And perhaps not surprisingly, this isn’t the first commercially-oriented lever-drive bike we’ve seen. Korea’s Bygen announced one back in 2014, although there’s been no word on availability since.
is a spectacular photographic project from veteran artist and storyteller Milan Radisics. The project tells the story of how water shapes the planet by using aerial photography to deliver a series of stunning images that sit on the border between abstract art and documentary realism.
The ongoing series currently spans eleven countries and while, so far, the project has centered mainly on European locations, Radisics is planning on photographing areas of Africa, South America and India in the very near future.
The project is structured as a story with seven primary chapters, or topics. These topics cover the entire story of Earth and water, beginning with melting glaciers and ending with drought that has left us with the patterns and remnants of long lost streams and rivers.
Research for each prospective photographic location begins with a large scout using Google Earth. “For each selected region,” Radisics explains, “I scan through the satellite pictures. That way, after hours of research, I may come across something truly remarkable which is also appropriate for the project. When this occurs, I dive into the location and continue the search personally on site.”
While the project does have an overt environmental message, Radisics is not interested in pushing a specific ideology through his work. “I am not a guy who wants to fight by demonstration on the streets,” he says. “I believe in the power of aesthetics.”
Theproject is one that Radisics sees as both artistic self-expression and journalistic document. This is inspiring visual storytelling designed to proffer a sense of awe in the viewer, and Radisics hopes the work will maybe move some people to reconsider their approach to conservation and our place on this fragile planet.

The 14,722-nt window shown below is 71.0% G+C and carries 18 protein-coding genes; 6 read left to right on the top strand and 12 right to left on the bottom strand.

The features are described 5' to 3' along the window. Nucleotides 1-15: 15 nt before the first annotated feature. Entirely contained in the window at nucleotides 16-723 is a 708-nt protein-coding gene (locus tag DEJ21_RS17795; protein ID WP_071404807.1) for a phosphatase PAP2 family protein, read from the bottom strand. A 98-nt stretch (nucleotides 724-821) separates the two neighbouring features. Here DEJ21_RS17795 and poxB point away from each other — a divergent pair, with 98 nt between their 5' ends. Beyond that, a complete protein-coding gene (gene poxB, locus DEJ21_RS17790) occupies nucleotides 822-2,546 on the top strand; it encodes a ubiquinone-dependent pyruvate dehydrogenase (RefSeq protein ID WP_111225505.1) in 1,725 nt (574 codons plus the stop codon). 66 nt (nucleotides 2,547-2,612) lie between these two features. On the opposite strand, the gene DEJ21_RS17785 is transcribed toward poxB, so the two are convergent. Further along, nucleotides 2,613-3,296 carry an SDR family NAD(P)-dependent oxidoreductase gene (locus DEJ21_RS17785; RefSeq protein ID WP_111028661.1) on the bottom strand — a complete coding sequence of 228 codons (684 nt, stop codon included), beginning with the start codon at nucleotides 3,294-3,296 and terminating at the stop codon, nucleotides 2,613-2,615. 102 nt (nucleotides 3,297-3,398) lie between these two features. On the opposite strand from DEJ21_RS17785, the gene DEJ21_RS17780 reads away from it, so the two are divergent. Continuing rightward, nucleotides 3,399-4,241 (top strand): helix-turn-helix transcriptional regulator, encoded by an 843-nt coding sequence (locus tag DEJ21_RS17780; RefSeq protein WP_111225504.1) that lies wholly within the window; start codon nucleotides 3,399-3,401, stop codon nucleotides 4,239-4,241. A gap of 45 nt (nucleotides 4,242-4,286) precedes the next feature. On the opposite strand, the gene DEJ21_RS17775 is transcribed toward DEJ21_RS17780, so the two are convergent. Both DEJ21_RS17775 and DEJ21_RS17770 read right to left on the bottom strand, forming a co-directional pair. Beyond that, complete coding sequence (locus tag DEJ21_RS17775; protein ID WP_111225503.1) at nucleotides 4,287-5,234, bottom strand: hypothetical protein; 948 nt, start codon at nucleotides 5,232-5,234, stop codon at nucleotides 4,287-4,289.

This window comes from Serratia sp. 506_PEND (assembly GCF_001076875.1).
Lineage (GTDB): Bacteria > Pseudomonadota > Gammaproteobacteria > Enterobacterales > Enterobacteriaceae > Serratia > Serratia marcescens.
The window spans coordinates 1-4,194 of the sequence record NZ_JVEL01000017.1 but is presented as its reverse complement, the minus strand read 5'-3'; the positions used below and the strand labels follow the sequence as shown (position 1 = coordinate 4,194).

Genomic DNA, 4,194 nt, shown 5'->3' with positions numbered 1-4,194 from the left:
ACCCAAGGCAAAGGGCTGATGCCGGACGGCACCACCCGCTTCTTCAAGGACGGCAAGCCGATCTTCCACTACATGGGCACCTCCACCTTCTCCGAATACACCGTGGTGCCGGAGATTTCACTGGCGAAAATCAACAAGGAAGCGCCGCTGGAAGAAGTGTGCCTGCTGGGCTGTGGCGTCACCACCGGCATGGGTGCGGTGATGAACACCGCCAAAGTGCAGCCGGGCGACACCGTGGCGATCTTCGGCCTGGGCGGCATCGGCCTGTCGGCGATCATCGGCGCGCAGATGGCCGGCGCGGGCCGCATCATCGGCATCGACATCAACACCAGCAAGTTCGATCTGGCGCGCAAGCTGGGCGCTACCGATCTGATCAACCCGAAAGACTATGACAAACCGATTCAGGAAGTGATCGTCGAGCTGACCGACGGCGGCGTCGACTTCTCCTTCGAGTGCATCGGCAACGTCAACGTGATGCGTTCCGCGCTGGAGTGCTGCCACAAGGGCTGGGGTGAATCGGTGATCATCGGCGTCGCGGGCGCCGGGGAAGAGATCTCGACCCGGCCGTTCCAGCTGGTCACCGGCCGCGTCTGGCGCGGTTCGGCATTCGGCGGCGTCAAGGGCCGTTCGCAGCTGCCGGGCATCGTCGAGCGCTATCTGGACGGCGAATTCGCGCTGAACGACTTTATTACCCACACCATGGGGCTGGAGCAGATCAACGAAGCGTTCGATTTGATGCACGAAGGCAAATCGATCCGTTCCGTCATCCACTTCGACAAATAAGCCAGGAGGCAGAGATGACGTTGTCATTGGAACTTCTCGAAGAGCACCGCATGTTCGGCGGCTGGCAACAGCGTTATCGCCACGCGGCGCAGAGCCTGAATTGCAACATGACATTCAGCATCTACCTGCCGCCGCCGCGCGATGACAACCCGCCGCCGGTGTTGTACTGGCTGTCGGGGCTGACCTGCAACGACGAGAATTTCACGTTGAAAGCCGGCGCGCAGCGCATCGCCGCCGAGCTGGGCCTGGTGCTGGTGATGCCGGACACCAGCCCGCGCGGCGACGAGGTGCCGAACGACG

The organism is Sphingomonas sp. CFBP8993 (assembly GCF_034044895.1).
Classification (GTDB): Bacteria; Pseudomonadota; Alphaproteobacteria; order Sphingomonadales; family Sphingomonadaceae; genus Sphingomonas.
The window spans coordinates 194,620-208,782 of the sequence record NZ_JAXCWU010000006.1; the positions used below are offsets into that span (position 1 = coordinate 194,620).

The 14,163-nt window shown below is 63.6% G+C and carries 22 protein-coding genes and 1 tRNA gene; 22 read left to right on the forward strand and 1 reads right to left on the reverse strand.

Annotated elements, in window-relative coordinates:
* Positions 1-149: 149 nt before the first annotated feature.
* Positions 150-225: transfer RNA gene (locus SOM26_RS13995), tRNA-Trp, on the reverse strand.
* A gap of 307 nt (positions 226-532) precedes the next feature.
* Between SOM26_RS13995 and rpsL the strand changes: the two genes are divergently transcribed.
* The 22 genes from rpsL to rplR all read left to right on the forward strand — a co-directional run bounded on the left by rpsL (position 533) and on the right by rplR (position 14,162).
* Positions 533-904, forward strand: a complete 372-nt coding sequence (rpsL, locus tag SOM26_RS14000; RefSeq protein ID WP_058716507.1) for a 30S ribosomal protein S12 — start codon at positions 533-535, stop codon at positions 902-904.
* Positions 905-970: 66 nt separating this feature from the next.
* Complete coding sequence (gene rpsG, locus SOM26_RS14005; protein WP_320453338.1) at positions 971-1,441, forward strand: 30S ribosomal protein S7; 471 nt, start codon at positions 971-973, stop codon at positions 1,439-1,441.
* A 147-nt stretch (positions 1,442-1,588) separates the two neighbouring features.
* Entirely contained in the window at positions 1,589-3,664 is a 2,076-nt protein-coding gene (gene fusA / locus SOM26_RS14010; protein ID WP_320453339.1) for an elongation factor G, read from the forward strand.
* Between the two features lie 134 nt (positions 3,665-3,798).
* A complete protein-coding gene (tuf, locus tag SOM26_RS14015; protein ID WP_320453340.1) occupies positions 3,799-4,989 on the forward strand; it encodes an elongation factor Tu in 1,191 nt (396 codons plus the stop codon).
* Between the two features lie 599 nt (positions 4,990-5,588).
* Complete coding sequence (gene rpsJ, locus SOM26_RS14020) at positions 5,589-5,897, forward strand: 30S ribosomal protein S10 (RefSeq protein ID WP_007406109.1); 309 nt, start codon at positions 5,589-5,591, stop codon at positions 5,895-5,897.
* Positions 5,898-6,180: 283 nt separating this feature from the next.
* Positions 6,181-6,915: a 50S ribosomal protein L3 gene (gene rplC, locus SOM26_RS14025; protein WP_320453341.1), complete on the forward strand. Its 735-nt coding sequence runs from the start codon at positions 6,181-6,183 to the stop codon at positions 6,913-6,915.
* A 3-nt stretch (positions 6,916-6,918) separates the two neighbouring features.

Take a look through our gallery at some more of this magnificent aerial photography.
(For the source of this article, and to view additional photographs, please visit: https://newatlas.com/water-shapes-earth-milan-radisics-aerial-photography/58023/)
In 2018, a remote Alaskan community’s infrastructure was hit by a malware attack which forced it offline. It was only then they realized how much they depended on computers.
By Chris Baraniuk –
Mountain and lake in Mat-Su Borough – p06xjnns.
They still don’t know where it came from. But when it hit, the Alaskan borough of Matanuska-Susitna was knocked for six. Malware rapidly spread across the borough’s computer networks, disrupting a bewildering array of services. Hundreds of employees found themselves locked out of their work stations. Staff at local libraries received urgent phone calls telling them to quickly turn off all the public PCs. The animal shelter lost access to data on medications required by its furry residents.
It didn’t stop there. An online booking system for swimming lessons went down, leaving people to queue up in person. One borough office had to switch to electronic typewriters temporarily. And Helen Muñoz, an 87-year-old woman who has been campaigning for a better sewer system in the area, got an unexpected response to one of her regular calls to local administrators. “Our computers are down,” she was told. She threw her hands up in disgust.
“The cyber-attack, God help us, just about stopped everything, you know,” Muñoz says. “In fact, the borough still isn’t squared away with their computers.”
Matanuska-Susitna, known as Mat-Su, is still trying to recover from what happened, months after the attack began in July 2018. When the first signs of malware popped up, no-one expected the turmoil that followed. IT staff initially worked up to 20 hours a day, tasked with digitally scrubbing clean 150 servers.
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Mat-Su, a largely rural borough stretching across an area the size of West Virginia or Latvia, is home to just 100,000 people. It seems a strange target for a cyber-attack.
This is the story of what happened.
On the morning of 23 July 2018, employees at the borough offices of Matanuska-Susitna in the tiny town of Palmer arrived for work as usual. Within a few hours, an anti-virus program flagged unusual activity on some of their PCs.
The borough’s IT director, Eric Wyatt, told his team to take a closer look. They found some malicious files, so they followed standard procedure: get staff to change their passwords and, meanwhile, prepare an automated program to clear out any suspicious software.
But when they launched this defense mechanism, there was an unintended response.
The scale of these cyber-attacks was certainly new to Wyatt
Wyatt watched as the network lit up. It looked like a larger or second stage attack had been triggered. Perhaps someone was monitoring the IT department’s defensive moves, or it was an automatic response by the malware. Either way, it had begun spreading further and, in some cases, it locked down more employees’ files and demanded ransom payments.
This form of malware is known as ‘ransomware’ – an increasingly common, and dangerous, threat to computer systems. In recent years, ransomware outbreaks around the world have temporarily shut hospitals, halted production at factories, skewered operations at major ports and sent hundreds of offices into chaos. Some estimates put the annual total cost of ransomware events at several billion dollars.